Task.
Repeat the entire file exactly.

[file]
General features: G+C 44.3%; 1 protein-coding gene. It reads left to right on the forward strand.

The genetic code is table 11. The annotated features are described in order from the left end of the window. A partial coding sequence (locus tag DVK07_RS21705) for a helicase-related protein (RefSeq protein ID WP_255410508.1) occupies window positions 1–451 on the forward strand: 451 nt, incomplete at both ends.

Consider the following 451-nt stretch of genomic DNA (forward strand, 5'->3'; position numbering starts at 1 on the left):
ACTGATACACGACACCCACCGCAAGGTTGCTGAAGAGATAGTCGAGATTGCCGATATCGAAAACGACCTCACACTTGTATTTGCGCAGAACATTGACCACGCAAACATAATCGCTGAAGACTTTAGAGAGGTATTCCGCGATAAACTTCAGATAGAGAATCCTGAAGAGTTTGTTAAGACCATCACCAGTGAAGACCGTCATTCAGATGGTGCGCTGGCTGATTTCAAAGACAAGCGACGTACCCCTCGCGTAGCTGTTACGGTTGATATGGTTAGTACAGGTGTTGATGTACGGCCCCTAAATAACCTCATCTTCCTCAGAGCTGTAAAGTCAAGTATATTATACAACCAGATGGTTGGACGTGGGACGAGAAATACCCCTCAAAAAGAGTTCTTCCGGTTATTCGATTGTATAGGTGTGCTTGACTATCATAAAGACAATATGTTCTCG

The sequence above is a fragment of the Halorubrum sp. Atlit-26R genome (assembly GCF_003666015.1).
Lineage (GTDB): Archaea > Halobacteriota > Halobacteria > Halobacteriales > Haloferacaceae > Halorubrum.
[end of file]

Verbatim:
General features: G+C 44.3%; 1 protein-coding gene. It reads left to right on the forward strand.

The genetic code is table 11. The annotated features are described in order from the left end of the window. A partial coding sequence (locus tag DVK07_RS21705) for a helicase-related protein (RefSeq protein ID WP_255410508.1) occupies window positions 1–451 on the forward strand: 451 nt, incomplete at both ends.

Consider the following 451-nt stretch of genomic DNA (forward strand, 5'->3'; position numbering starts at 1 on the left):
ACTGATACACGACACCCACCGCAAGGTTGCTGAAGAGATAGTCGAGATTGCCGATATCGAAAACGACCTCACACTTGTATTTGCGCAGAACATTGACCACGCAAACATAATCGCTGAAGACTTTAGAGAGGTATTCCGCGATAAACTTCAGATAGAGAATCCTGAAGAGTTTGTTAAGACCATCACCAGTGAAGACCGTCATTCAGATGGTGCGCTGGCTGATTTCAAAGACAAGCGACGTACCCCTCGCGTAGCTGTTACGGTTGATATGGTTAGTACAGGTGTTGATGTACGGCCCCTAAATAACCTCATCTTCCTCAGAGCTGTAAAGTCAAGTATATTATACAACCAGATGGTTGGACGTGGGACGAGAAATACCCCTCAAAAAGAGTTCTTCCGGTTATTCGATTGTATAGGTGTGCTTGACTATCATAAAGACAATATGTTCTCG

The sequence above is a fragment of the Halorubrum sp. Atlit-26R genome (assembly GCF_003666015.1).
Lineage (GTDB): Archaea > Halobacteriota > Halobacteria > Halobacteriales > Haloferacaceae > Halorubrum.